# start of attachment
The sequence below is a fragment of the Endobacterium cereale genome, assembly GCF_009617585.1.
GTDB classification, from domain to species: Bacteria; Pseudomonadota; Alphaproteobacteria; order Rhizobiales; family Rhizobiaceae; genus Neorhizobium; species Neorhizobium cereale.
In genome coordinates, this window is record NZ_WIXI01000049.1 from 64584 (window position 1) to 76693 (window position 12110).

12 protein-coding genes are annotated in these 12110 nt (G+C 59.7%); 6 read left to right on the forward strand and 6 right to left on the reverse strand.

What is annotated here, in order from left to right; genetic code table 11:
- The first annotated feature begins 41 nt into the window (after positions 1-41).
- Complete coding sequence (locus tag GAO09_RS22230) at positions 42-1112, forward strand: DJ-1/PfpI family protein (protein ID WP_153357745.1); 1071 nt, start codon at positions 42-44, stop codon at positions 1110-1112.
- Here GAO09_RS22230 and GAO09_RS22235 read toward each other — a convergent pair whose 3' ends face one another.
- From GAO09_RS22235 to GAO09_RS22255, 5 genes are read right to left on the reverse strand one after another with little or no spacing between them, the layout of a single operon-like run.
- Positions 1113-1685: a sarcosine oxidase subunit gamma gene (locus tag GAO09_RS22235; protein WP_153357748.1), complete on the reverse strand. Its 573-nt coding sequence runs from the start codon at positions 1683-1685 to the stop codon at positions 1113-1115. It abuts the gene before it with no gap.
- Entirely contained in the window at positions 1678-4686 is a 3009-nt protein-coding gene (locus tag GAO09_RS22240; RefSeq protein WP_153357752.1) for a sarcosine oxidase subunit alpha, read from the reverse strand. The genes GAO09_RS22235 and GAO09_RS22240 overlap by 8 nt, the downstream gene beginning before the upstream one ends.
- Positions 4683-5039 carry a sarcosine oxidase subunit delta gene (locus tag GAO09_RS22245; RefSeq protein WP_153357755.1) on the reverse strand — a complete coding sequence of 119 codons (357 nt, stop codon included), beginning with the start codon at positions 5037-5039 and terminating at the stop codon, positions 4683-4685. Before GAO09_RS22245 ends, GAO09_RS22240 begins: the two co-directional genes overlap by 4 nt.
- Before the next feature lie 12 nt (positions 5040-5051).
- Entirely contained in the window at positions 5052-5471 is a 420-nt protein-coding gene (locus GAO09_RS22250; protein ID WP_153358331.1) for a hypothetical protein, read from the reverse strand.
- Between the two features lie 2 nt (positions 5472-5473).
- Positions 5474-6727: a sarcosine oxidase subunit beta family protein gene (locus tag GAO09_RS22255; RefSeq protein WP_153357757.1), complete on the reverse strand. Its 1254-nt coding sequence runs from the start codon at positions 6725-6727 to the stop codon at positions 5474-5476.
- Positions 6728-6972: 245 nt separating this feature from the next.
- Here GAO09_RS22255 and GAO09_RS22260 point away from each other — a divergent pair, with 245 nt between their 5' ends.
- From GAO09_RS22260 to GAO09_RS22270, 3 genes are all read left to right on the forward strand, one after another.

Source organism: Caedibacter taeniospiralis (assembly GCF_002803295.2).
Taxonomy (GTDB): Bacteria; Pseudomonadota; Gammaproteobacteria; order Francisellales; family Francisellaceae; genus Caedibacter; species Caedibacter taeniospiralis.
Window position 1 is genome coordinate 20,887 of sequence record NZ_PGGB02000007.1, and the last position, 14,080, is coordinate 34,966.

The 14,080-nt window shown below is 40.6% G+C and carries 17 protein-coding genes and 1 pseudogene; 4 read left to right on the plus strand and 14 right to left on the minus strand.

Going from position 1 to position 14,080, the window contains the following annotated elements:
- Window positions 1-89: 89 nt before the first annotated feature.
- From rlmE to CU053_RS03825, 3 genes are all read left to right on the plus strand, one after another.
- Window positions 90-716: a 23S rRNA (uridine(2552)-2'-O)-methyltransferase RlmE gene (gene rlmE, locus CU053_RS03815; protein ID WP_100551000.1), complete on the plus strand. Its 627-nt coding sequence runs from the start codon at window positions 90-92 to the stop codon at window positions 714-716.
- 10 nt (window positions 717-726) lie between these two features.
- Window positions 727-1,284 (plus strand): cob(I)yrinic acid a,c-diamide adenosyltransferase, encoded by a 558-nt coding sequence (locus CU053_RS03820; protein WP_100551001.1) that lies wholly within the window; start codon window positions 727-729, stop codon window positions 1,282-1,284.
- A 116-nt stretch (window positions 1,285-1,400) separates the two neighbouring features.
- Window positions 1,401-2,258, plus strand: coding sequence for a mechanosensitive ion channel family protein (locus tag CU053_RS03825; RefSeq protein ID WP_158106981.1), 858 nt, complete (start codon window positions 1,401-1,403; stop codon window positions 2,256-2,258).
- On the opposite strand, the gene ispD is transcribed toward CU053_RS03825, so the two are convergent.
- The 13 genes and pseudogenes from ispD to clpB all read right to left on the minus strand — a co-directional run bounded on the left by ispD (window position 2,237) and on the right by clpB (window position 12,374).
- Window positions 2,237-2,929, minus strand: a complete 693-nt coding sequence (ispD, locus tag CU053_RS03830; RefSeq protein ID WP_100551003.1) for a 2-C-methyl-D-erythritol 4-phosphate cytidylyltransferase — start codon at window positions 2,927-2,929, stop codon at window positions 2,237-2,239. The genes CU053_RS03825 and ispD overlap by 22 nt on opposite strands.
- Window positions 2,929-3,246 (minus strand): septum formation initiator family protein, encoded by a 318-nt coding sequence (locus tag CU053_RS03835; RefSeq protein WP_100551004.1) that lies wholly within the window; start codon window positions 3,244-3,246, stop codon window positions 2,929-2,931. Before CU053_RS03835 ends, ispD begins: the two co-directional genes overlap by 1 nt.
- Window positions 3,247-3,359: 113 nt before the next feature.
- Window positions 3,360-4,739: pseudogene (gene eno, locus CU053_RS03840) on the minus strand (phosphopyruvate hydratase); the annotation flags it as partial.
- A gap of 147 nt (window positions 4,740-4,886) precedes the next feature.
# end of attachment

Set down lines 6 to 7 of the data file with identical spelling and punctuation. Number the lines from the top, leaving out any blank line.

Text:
- The first annotated feature begins 41 nt into the window (after positions 1-41).
- Complete coding sequence (locus tag GAO09_RS22230) at positions 42-1112, forward strand: DJ-1/PfpI family protein (protein ID WP_153357745.1); 1071 nt, start codon at positions 42-44, stop codon at positions 1110-1112.